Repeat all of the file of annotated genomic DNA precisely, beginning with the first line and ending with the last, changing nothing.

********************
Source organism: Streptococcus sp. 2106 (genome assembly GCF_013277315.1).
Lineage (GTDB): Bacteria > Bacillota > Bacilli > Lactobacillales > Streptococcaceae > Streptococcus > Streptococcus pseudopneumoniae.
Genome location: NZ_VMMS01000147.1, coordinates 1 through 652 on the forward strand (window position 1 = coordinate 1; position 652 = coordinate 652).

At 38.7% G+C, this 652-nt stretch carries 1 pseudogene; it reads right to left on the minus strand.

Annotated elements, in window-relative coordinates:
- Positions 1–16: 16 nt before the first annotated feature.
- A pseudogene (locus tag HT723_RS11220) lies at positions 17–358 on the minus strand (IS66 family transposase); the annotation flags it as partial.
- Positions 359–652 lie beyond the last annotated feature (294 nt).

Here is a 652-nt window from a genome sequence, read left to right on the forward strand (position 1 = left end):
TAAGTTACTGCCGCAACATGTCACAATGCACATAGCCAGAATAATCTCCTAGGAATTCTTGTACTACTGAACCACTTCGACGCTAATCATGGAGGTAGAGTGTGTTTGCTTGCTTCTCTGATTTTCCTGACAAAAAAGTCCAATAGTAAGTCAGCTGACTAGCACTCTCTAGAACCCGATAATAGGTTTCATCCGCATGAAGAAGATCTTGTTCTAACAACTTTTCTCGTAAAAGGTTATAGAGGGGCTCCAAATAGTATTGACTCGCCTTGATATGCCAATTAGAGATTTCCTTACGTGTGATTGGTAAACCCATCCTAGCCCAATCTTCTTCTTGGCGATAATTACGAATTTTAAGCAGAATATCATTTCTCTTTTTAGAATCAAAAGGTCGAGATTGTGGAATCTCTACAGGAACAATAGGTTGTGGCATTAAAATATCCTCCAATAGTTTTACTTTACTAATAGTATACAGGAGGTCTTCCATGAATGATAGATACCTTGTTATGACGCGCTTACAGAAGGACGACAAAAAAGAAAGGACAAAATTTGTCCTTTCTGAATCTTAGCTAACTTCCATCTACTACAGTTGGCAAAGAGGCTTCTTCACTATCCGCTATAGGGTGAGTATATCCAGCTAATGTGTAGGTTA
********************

Source organism: Streptococcus sp. 2106 (genome assembly GCF_013277315.1).
Lineage (GTDB): Bacteria > Bacillota > Bacilli > Lactobacillales > Streptococcaceae > Streptococcus > Streptococcus pseudopneumoniae.
Genome location: NZ_VMMS01000147.1, coordinates 1 through 652 on the forward strand (window position 1 = coordinate 1; position 652 = coordinate 652).

At 38.7% G+C, this 652-nt stretch carries 1 pseudogene; it reads right to left on the minus strand.

Annotated elements, in window-relative coordinates:
- Positions 1–16: 16 nt before the first annotated feature.
- A pseudogene (locus tag HT723_RS11220) lies at positions 17–358 on the minus strand (IS66 family transposase); the annotation flags it as partial.
- Positions 359–652 lie beyond the last annotated feature (294 nt).

Here is a 652-nt window from a genome sequence, read left to right on the forward strand (position 1 = left end):
TAAGTTACTGCCGCAACATGTCACAATGCACATAGCCAGAATAATCTCCTAGGAATTCTTGTACTACTGAACCACTTCGACGCTAATCATGGAGGTAGAGTGTGTTTGCTTGCTTCTCTGATTTTCCTGACAAAAAAGTCCAATAGTAAGTCAGCTGACTAGCACTCTCTAGAACCCGATAATAGGTTTCATCCGCATGAAGAAGATCTTGTTCTAACAACTTTTCTCGTAAAAGGTTATAGAGGGGCTCCAAATAGTATTGACTCGCCTTGATATGCCAATTAGAGATTTCCTTACGTGTGATTGGTAAACCCATCCTAGCCCAATCTTCTTCTTGGCGATAATTACGAATTTTAAGCAGAATATCATTTCTCTTTTTAGAATCAAAAGGTCGAGATTGTGGAATCTCTACAGGAACAATAGGTTGTGGCATTAAAATATCCTCCAATAGTTTTACTTTACTAATAGTATACAGGAGGTCTTCCATGAATGATAGATACCTTGTTATGACGCGCTTACAGAAGGACGACAAAAAAGAAAGGACAAAATTTGTCCTTTCTGAATCTTAGCTAACTTCCATCTACTACAGTTGGCAAAGAGGCTTCTTCACTATCCGCTATAGGGTGAGTATATCCAGCTAATGTGTAGGTTA